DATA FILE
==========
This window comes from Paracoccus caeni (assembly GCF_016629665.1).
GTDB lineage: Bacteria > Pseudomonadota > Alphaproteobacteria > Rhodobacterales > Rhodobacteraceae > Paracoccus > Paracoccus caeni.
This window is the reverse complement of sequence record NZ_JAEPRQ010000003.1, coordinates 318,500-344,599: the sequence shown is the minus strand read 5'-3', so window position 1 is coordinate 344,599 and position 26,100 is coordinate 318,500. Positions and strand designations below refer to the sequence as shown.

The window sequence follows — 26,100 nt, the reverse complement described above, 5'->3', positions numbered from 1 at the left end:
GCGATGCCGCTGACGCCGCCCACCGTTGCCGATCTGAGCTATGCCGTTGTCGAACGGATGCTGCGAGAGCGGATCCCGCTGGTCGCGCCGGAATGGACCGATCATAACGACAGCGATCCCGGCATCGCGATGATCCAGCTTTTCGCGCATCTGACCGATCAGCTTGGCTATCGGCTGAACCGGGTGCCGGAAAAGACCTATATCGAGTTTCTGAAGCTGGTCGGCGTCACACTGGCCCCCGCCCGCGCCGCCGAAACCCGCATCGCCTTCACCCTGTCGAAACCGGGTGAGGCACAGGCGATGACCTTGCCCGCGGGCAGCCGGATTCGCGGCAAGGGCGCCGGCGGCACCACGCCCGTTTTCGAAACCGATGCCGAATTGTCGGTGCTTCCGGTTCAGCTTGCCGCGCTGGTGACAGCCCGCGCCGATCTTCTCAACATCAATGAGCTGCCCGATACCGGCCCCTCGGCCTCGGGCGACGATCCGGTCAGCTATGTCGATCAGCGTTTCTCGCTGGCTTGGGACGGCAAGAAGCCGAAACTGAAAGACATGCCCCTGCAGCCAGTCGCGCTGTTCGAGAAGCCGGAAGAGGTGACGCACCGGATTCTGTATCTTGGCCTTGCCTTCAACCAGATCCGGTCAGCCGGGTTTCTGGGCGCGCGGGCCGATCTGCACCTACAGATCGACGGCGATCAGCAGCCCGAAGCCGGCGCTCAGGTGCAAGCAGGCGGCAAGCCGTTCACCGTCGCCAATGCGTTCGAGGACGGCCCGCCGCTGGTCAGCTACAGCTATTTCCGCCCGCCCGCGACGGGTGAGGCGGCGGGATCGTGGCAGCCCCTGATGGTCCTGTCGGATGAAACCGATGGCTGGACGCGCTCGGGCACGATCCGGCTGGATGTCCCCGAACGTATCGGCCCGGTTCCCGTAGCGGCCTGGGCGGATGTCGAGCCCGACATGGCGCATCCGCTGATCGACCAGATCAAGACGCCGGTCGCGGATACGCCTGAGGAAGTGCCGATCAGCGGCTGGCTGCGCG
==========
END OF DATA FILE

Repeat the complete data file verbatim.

This window comes from Paracoccus caeni (assembly GCF_016629665.1).
GTDB lineage: Bacteria > Pseudomonadota > Alphaproteobacteria > Rhodobacterales > Rhodobacteraceae > Paracoccus > Paracoccus caeni.
This window is the reverse complement of sequence record NZ_JAEPRQ010000003.1, coordinates 318,500-344,599: the sequence shown is the minus strand read 5'-3', so window position 1 is coordinate 344,599 and position 26,100 is coordinate 318,500. Positions and strand designations below refer to the sequence as shown.

The window sequence follows — 26,100 nt, the reverse complement described above, 5'->3', positions numbered from 1 at the left end:
GCGATGCCGCTGACGCCGCCCACCGTTGCCGATCTGAGCTATGCCGTTGTCGAACGGATGCTGCGAGAGCGGATCCCGCTGGTCGCGCCGGAATGGACCGATCATAACGACAGCGATCCCGGCATCGCGATGATCCAGCTTTTCGCGCATCTGACCGATCAGCTTGGCTATCGGCTGAACCGGGTGCCGGAAAAGACCTATATCGAGTTTCTGAAGCTGGTCGGCGTCACACTGGCCCCCGCCCGCGCCGCCGAAACCCGCATCGCCTTCACCCTGTCGAAACCGGGTGAGGCACAGGCGATGACCTTGCCCGCGGGCAGCCGGATTCGCGGCAAGGGCGCCGGCGGCACCACGCCCGTTTTCGAAACCGATGCCGAATTGTCGGTGCTTCCGGTTCAGCTTGCCGCGCTGGTGACAGCCCGCGCCGATCTTCTCAACATCAATGAGCTGCCCGATACCGGCCCCTCGGCCTCGGGCGACGATCCGGTCAGCTATGTCGATCAGCGTTTCTCGCTGGCTTGGGACGGCAAGAAGCCGAAACTGAAAGACATGCCCCTGCAGCCAGTCGCGCTGTTCGAGAAGCCGGAAGAGGTGACGCACCGGATTCTGTATCTTGGCCTTGCCTTCAACCAGATCCGGTCAGCCGGGTTTCTGGGCGCGCGGGCCGATCTGCACCTACAGATCGACGGCGATCAGCAGCCCGAAGCCGGCGCTCAGGTGCAAGCAGGCGGCAAGCCGTTCACCGTCGCCAATGCGTTCGAGGACGGCCCGCCGCTGGTCAGCTACAGCTATTTCCGCCCGCCCGCGACGGGTGAGGCGGCGGGATCGTGGCAGCCCCTGATGGTCCTGTCGGATGAAACCGATGGCTGGACGCGCTCGGGCACGATCCGGCTGGATGTCCCCGAACGTATCGGCCCGGTTCCCGTAGCGGCCTGGGCGGATGTCGAGCCCGACATGGCGCATCCGCTGATCGACCAGATCAAGACGCCGGTCGCGGATACGCCTGAGGAAGTGCCGATCAGCGGCTGGCTGCGCG